One specific solution for making vulnerability and vulnerability resolution information accessible uniformly (from multiple software vendors) is to make the information available as a Web Service using extensible markup language (XML). Additional text information could be provided with a detailed description of a vulnerability, to describe the vulnerability to various users or system administrators.
For antivirus and backup applications of the message digest function, the computation of hash values may be scheduled to execute periodically for a system, such as once per week. Frequently used and important files on the system may be monitored more frequently, by configuring the message digest function to run for a subset of files at specific times or when processor usage is low. For example, a timer determining expiry of a defined inactivity period may trigger execution of the message digest function at the same time as triggering display of a screen saver. Additionally, the message digest function may be initiated by user inputs, and a graphical user interface may be modified to provide a selection point (button or menu list item) for the message digest function.
A further embodiment of the invention uses statistical observation of the pattern of creation of new hashes to identify sudden changes within a network. For example, if newly computed hash values are compared with stored hash values and a large number of copies of a specific hash value MD1 can be seen to have changed, this implies that the corresponding copies of the resource represented by hash value MD1 have also changed. This could mean that a group of users are upgrading from one file version to another (for example if MD1 consistently changes to MD2) or that a virus is spreading through the system. The latter is most likely if a large number of copies of MD1 have remained unchanged for a long period and are then suddenly replaced by a large number of different hash values—indicating the probable spread of a polymorphic virus. The comparison of hash values can be used once again to determine which resources require a virus scan and which do not.
The monitoring of hash values to identify changes to files may be implemented for a set of decoy infectable files distributed throughout a network. The hash values for these files should never change, whereas other files may change due to upgrades, user modifications, etc. Therefore, any changes to the hash values representing a file on one of the systems in the network implies at least the need for a virus scan for that system. Use of dummy decoy files (referred to as ‘honey pots’) is well known for detection of computer hacking, but could also provide a warning of the presence of a virus. According to an embodiment of the invention, infectable files (such as a collection of small .exe files) are distributed within a randomly chosen subset of folders on a mail server. A virus could not easily identify the .exe files as decoys. The hash values for the decoy .exe files are stored on the system and the decoy locations and hash values are stored on the pool server. The local antivirus program checks the hashes of these files with the hashes stored at the pool server when performing a virus check of the system. If one of the hash values of a decoy file is seen to have changed, the virus scan coordinator running on the pool server generates an alert. The pool server may notify a system administrator, and instruct the system holding the decoy file to disconnect from the network or shut down. Such a check of hash values of decoy files may even identify the presence of a virus which is not yet recognizable by the virus definitions of the antivirus software running on the infected system, thereby enabling containment of a virus attack.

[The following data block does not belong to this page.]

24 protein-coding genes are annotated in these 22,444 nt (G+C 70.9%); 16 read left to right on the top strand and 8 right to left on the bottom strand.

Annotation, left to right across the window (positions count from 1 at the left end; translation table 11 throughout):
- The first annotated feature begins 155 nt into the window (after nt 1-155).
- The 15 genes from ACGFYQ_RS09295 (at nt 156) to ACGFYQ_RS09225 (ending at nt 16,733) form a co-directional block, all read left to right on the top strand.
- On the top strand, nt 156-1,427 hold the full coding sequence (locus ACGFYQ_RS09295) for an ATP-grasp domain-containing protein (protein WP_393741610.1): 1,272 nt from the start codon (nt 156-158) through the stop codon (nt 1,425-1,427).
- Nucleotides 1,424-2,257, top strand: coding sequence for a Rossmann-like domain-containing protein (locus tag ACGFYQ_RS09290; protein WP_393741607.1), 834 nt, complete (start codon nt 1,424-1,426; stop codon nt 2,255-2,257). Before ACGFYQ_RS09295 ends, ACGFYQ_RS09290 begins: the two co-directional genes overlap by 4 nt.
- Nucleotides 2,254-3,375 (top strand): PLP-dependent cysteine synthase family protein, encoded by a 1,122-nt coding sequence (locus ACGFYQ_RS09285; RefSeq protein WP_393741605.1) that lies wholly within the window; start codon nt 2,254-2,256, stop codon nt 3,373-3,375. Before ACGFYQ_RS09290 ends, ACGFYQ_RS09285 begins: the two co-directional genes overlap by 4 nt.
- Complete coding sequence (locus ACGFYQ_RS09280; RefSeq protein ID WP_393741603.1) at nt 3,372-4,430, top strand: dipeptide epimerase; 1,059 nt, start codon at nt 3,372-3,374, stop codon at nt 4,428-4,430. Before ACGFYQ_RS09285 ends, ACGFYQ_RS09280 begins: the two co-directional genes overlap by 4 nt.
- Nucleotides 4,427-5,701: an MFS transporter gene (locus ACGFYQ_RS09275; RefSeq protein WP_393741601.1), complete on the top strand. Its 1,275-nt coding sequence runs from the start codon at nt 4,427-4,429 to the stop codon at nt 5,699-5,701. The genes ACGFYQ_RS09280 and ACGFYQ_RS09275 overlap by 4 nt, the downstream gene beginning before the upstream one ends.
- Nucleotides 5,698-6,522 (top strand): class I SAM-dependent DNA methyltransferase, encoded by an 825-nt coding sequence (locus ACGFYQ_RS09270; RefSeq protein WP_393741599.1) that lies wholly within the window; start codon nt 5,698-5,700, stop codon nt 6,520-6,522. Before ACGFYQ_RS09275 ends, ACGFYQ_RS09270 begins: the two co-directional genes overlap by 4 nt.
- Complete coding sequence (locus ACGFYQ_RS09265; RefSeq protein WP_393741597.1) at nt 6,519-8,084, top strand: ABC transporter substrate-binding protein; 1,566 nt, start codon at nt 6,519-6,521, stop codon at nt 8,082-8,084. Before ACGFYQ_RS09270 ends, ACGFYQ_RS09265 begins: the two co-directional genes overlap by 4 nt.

It is common within many organizations for antivirus policies to be implemented such that most systems are initially configured to perform virus checking on a particular default day such as Monday of each week. Although users can change this initial configuration, many users do not adjust configuration settings of background tasks. A virus released one day after such a default day for virus checks would have more chance of spreading though the organisation's computing environment—a window of opportunity of one week if users rely on their weekly default virus check. A solution to this potential vulnerability is to employ random (or pseudo-random) selection of a default day for each system's initial virus scan configuration settings. This may provide a more uniform distribution of virus scanning for systems within the organisation, and can spread the load on a virus-coordinating server over a number of days. An example of a qualified or ‘pseudo-random’ approach may involve excluding days such as weekends and public holidays when systems are not switched on. Alternatively, the initial configuration settings may be managed more actively to achieve a more uniform spread—such as by reducing the number of systems initially configured to perform default scanning on a Thursday if many users actively select Thursday as the day for performing background virus checks.
It will be clear to persons skilled in the art that additional variations and alternatives to the above-described embodiments are achievable within the scope of the present invention as set out in the claims.
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|U.S. Classification||726/24, 726/25, 713/187, 713/188|
|International Classification||H04L9/32, G06F21/00, H04L29/06, G06F11/30|
|Cooperative Classification||H04L63/123, H04L63/1491, G06F21/566, H04L63/145, G06F21/6272, G06F21/577, G06F21/564, G06F2221/033, G06F21/645|
|European Classification||H04L63/14D10, G06F21/56C, H04L63/12A, H04L63/14D1|
|Feb 14, 2014||REMI||Maintenance fee reminder mailed|
|Jul 6, 2014||LAPS||Lapse for failure to pay maintenance fees|
|Aug 26, 2014||FP||Expired due to failure to pay maintenance fee|
Effective date: 20140706